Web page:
Multiwavelength study of Chandra X-ray sources in the Antennae
Article first published online: 12 OCT 2010
© 2010 The Authors. Journal compilation © 2010 RAS
Monthly Notices of the Royal Astronomical Society
Volume 410, Issue 2, pages 890–898, January 2011
How to Cite
Clark, D. M., Eikenberry, S. S., Brandl, B. R., Wilson, J. C., Carson, J. C., Henderson, C. P., Hayward, T. L., Barry, D. J., Ptak, A. F. and Colbert, E. J. M. (2011), Multiwavelength study of Chandra X-ray sources in the Antennae. Monthly Notices of the Royal Astronomical Society, 410: 890–898. doi: 10.1111/j.1365-2966.2010.17487.x
- Issue published online: 30 DEC 2010
- Article first published online: 12 OCT 2010
- Accepted 2010 August 5. Received 2010 August 4; in original form 2010 July 14
- galaxies: starburst;
- galaxies: star clusters: general;
- X-rays: binaries
We use Wide-field InfraRed Camera (WIRC) infrared (IR) images of the Antennae (NGC 4038/4039) together with the extensive catalogue of 120 X-ray point sources to search for counterpart candidates. Using our proven frame-tie technique, we find 38 X-ray sources with IR counterparts, almost doubling the number of IR counterparts to X-ray sources that we first identified. In our photometric analysis, we consider the 35 IR counterparts that are confirmed star clusters. We show that the clusters with X-ray sources tend to be brighter, Ks≈ 16 mag, with (J−Ks) = 1.1 mag.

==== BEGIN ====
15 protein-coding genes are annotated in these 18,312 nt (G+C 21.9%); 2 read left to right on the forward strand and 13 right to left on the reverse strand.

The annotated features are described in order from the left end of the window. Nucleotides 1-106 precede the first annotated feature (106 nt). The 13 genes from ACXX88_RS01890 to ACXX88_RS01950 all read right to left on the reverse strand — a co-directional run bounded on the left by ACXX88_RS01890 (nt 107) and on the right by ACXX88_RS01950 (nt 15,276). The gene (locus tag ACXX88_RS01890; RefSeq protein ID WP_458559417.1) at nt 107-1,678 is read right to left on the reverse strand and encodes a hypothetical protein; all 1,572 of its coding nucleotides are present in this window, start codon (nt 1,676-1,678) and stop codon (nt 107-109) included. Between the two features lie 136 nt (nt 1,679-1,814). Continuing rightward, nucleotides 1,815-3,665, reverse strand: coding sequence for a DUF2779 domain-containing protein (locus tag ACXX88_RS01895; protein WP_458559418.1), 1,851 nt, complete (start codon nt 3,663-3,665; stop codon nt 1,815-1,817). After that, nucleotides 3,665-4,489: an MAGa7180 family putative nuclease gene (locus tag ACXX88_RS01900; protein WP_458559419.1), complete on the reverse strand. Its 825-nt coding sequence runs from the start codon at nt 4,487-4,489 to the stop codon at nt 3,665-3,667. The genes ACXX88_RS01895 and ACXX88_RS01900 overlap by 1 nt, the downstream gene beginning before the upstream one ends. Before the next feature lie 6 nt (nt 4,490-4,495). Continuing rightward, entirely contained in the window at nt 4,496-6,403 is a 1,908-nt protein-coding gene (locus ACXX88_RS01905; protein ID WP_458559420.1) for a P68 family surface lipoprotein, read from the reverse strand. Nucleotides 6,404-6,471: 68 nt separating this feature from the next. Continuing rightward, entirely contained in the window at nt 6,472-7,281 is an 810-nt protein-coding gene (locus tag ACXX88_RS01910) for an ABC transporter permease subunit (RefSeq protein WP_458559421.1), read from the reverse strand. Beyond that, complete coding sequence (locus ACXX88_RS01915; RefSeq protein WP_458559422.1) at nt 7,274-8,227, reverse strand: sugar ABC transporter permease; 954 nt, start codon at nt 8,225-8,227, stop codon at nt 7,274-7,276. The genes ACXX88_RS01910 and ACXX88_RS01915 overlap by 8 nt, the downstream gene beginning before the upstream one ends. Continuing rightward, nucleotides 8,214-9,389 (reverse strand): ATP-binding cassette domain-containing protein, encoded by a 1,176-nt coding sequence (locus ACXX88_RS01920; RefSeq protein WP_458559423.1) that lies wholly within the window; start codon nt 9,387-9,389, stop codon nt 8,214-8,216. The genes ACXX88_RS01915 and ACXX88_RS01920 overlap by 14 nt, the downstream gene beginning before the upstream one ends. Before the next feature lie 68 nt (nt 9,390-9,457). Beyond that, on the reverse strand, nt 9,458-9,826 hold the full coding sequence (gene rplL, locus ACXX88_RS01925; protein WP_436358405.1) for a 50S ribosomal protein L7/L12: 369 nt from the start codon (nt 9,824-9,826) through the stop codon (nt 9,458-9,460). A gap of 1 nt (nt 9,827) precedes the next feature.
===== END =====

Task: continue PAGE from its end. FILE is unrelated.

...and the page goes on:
We then use archival Hubble Space Telescope (HST) images of the Antennae to search for optical counterparts to the X-ray point sources. We employ our previous IR-to-X-ray frame-tie as an intermediary to establish a precise optical-to-X-ray frame-tie with <0.6 arcsec rms positional uncertainty. Due to the high optical source density near the X-ray sources, we determine that we cannot reliably identify counterparts. Comparing the HST positions to the 35 identified IR star cluster counterparts, we find optical matches for 27 of these sources. Using Bruzual–Charlot spectral evolutionary models, we find that most clusters associated with an X-ray source are massive, and young, ∼ 106 yr.